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On June 15 of last year, 30 North Carolina attorneys gathered to brainstorm how to better serve the specific needs and promote the interests of creditors rights attorneys. As made clear by the slowly healing wounds of the economic downturn, our nation’s economy depends on the availability of credit to fuel spending and investment by businesses and consumers. The meeting resulted in the formation of the North Carolina Creditors Bar Association (NCCBA). The NCCBA is a specialty bar whose members are committed to protecting and enforcing the rights of those who make credit available.
The NCCBA is an advocacy group for a particular area of practice, creditors rights. Hence, it neither competes with nor displaces the role of the North Carolina Bar Association (NCBA), which advocates for all attorneys in this state. For example, it is not appropriate for the NCBA to take action and support legislation that might favor one attorney’s practice area over another. As a specialty bar, the NCCBA can support positions on behalf of its members in the legislature, in the courts, and before regulatory authorities.
Membership in the NCCBA is limited to attorneys who devote at least 25% of their time to creditor representation. NCCBA attorneys are engaged in a variety of practices, ranging from transactional practices in which loans and security agreements are created to bankruptcy, collection, and foreclosure practices in which enforcement of agreements, liquidation of collateral, and recovery of funds are the goals.
At the first official meeting of the NCCBA held on October 15, 2010, the following officers were elected: President – Jerry T. Myers, Smith Debnam Narron Drake Saintsing & Myers, LLP, Raleigh; President-elect – Ralph C. Clontz III, Clontz & Clontz PLLC, Charlotte; Treasurer – David M. Warren, Poyner Spruill, Raleigh; and, Secretary – Christine L. Myatt, Nexsen Pruet, Greensboro. The NCCBA also established and appointed members to the following committees: Membership, Legislative Affairs, Judicial Affairs, Education, and Public Affairs, and elected four members to represent the main focus areas of creditors’ rights law: commercial collection, consumer collection, creditor bankruptcy, and foreclosure.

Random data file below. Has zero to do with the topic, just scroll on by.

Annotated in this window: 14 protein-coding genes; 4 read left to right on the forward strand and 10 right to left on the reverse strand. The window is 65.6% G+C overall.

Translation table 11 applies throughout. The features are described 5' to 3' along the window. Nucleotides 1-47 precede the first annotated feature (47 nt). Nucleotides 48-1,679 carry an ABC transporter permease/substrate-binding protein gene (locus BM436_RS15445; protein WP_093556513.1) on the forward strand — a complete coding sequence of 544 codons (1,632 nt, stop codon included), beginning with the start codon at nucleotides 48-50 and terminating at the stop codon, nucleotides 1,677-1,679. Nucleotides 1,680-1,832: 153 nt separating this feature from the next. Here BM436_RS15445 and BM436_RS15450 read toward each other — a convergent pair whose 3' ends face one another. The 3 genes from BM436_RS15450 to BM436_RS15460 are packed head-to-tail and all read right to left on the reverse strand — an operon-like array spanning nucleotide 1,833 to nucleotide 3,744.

According to Jerry Myers, the newly elected president:, “Although this organization is in its infancy, we have already discussed projects which will not only benefit the profession, but will also focus on educating individuals on how to protect themselves from debt. Our Public Affairs committee is preparing an educational program entitled ‘Avoiding the Debt Trap’ to be presented to students at high schools and community colleges across the state. The Legislative Affairs committee has discussed drafting a statutory mechanism to clarify receiverships in North Carolina. Presently receiverships are handled primarily under common law concepts and the governance of them varies widely. It is hoped that the NCCBA proposal will provide greater uniformity and predictability for receiverships. Our group is also interested in two bills pending before the legislature, one that would allow wage garnishment and another that would increase property exemptions.”
You can find additional information about the NCCBA and a membership application at www.nccreditorsbar.com.